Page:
A Super PAC with ties to the GOP establishment is trying to sink a GOP candidate in a Republican primary – again.
But Don Blankenship, the target of $743,858 in attack ads paid for by the Republican leadership-linked Mountain Families PAC, insists he’s nothing like Judge Roy Moore, who endured similar resistance from his own party in Alabama’s special election last year.
“My accuser was Obama – and Hillary,” said Blankenship, a former coal baron who recently served a year in prison on a misdemeanor charge on conspiracy to skirt mine safety laws, following a disaster at his former company’s Upper Big Branch mine, which killed 29 miners. “[Moore's] accuser was women, and girls, as I understand. That’s quite a bit of difference.”
A Democratic group, Duty and Country PAC, is leaving Blankenship alone, instead trying to damage two other Republicans atop the primary polls – Rep. Evan Jenkins, R-W.Va., and the state’s attorney general, Patrick Morrisey.
“It’s when the Democrats are trying to beat you in a primary – that ought to tell you something,” Jenkins said Monday at a candidate forum on the campus of Wheeling Jesuit University.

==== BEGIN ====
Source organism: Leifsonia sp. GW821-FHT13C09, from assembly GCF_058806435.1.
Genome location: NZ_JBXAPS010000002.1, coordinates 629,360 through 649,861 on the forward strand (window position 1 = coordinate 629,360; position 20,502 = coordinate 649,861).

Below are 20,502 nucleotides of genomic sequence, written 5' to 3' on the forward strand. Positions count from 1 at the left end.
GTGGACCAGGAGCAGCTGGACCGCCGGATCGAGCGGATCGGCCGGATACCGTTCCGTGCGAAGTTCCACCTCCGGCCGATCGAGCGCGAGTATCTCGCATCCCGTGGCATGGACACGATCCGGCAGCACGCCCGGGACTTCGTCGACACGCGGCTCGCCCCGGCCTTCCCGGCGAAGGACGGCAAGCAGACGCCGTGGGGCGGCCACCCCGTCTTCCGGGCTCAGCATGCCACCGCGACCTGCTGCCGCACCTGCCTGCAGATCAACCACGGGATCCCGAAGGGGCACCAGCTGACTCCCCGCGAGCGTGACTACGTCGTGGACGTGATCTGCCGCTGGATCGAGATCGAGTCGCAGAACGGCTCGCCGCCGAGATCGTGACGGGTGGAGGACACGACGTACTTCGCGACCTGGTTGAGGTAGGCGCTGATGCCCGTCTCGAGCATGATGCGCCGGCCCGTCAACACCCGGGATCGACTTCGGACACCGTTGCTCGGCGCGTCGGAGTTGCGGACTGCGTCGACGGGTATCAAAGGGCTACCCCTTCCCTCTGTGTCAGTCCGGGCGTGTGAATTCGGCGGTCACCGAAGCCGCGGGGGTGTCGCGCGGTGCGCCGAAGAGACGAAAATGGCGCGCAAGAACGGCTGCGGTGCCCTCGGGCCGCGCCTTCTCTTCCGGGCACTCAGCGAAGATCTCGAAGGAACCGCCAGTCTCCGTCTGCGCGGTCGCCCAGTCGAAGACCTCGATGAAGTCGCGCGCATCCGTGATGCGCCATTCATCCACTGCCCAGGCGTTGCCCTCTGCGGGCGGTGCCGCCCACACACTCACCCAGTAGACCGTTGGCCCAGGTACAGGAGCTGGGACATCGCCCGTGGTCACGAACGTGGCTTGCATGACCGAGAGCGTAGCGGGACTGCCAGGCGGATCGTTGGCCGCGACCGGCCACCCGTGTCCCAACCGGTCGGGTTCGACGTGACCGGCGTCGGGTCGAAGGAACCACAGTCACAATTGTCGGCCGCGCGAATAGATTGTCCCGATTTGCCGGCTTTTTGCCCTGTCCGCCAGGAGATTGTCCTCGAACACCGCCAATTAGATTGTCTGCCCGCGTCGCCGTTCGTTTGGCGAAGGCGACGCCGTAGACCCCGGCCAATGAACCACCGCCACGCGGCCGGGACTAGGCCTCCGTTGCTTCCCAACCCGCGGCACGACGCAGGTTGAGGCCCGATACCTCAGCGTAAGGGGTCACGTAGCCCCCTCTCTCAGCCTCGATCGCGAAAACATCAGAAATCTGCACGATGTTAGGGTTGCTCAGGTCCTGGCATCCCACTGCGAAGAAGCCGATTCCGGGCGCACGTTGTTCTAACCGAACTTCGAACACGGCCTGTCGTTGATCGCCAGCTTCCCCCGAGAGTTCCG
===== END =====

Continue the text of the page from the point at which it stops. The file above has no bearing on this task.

An overwhelming percentage of Duty and Country PAC’s spending has targeted Jenkins, with a total approaching $700,000. More than $40,000 has been used to attack Morrisey.
“I think people know that I’ the best positioned to take out Joe Manchin,” Morrisey said. “I know they’ve been hitting a couple different people, but the reality is, I have the best match-up because I’m the clear conservative in this race.”
Zero dollars in the Democratic-linked Duty and Country’s PAC money has been spent opposing Blankenship.
“I guess most people assume it’s because they think they can beat me,” Blankenship said. “But they thought that when they put me on trial, they’ve thought it, I guess, for 33 years. They haven’t beat me yet.”
These financial disclosures indicate Republican kingmakers in D.C. are spending big to avoid seeing Blankenship on the midterm ballot, while Democratic operatives are spending big to beef up Blankenship’s chances of becoming the challenger to incumbent Sen. Joe Manchin, D-W.Va.
And the flow of cash from D.C. into West Virginia isn’t expected to slow down anytime in the final two weeks before the May 8 primary, because the Fox News poll of likely GOP primary voters finds that 24 percent are undecided, and 41 percent may change their minds.